Spanish Schoolhouse will open a new location Aug. 1 at 26133 Kuykendahl Road, Tomball. view article arw

Dollar for dollar, the beleaguered movement to bring charter schools to Washington state has had no bigger champion than billionaire Bill Gates. The Microsoft co-founder gave millions of dollars to see a charter school law approved despite multiple failed ballot referendums. And his private foundation not only helped create the Washington State Charter Schools Association, but has at times contributed what amounts to an entire year's worth of revenues for the 5-year-old charter advocacy group. view article arw

Panola Early College High School and Panola Charter High School are now accepting transfers and enrolling for grades 8-12 for the 2018-19 school year. view article arw

Darcie Cimarusti writes in Valerie Strauss’s Answer Sheet about the calculated devastation done to Indiana’s once-great public schools by privatizers, chief among them Mike Pence, former governor Mitch Daniels, David Harris of the Mind Trust, and Stand for Children (which long ago abandoned its credentials as a progressive organization).  Darcie is a school board member in New Jersey, an education blogger, parent, and part-time staff at the Network for Public Education, where her work has been invaluable. view article arw

KIPP Public Schools, individual district charter networks operating across Texas, are consolidating into a single statewide school district. The four charter networks in Austin, Houston, Dallas and San Antonio asked the Texas Education Agency to close their individual charters so they could convert into one district charter, KIPP Texas Public Schools. The statewide organization will oversee all 52 KIPP charter campuses and 27,700 students in Texas. Of those, Austin educates 5,000 students in 10 campuses. view article arw

After being at risk of closure for failing to meet academic standards for four consecutive years, Mendez Middle School will get a new shot at a turn around. The Texas Education Agency has approved the Austin school district’s choice in a partner to help save the 700-student middle school in Southeast Austin, which could have faced state sanctions if it failed again this year. view article arw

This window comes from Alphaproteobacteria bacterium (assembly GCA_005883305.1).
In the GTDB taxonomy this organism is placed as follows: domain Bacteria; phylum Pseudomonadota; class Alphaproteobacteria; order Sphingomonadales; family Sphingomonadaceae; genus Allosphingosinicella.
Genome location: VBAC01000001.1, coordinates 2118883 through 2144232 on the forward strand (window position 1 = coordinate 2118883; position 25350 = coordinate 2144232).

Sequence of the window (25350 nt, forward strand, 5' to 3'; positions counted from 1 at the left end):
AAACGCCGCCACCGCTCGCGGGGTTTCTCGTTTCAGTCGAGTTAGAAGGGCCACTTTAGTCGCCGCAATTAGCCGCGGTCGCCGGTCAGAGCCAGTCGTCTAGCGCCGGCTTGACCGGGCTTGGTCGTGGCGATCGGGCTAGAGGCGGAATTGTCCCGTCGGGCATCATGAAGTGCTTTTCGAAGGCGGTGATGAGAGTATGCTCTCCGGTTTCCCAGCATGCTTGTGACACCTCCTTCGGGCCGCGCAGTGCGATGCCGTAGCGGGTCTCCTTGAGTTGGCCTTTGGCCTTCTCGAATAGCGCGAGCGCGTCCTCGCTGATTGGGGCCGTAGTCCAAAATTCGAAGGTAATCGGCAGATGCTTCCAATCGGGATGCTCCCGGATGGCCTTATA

The Texas Education Agency approved a partnership last week between Mendez Middle School and the Texas Science, Technology, Engineering, and Math Coalition to help improve the struggling school's accountability rating. TEA has rated Mendez "Improve­ment Required" for four years in a row, and a fifth could result in the Austin Independent School Dis­trict closing the school down (2017-18 ratings are expected in August). To avoid that fate, AISD invoked a new law passed by the Texas Legislature in 2017 that pauses the rating system at a specific campus for two years and provides additional funding to the school (in Mendez's case, about $1,900 per student), if the district partners with a state-approved group to develop a "turnaround plan" for the campus. view article arw

The merger will make KIPP Texas Public Schools, as the organization will now be known, the second-largest charter school network in Texas, behind IDEA Public Schools. The four KIPP networks served about 25,000 students last year in about 50 schools throughout the Houston, Austin, Dallas-Fort Worth and San Antonio areas. view article arw

On Wednesday, the four regional KIPP networks in Texas announced their merger to form KIPP Texas Public Schools, a single statewide nonprofit that will serve 27,700 students — 25 percent of KIPP’s national student population — across 52 campuses in Austin, Dallas-Ft. Worth, Houston, and San Antonio.  The statewide network will be led by CEO Sebha Ali, former superintendent of KIPP Houston. She anticipates new opportunities for growth and innovation, but said that major initiatives weren’t necessarily imminent. view article arw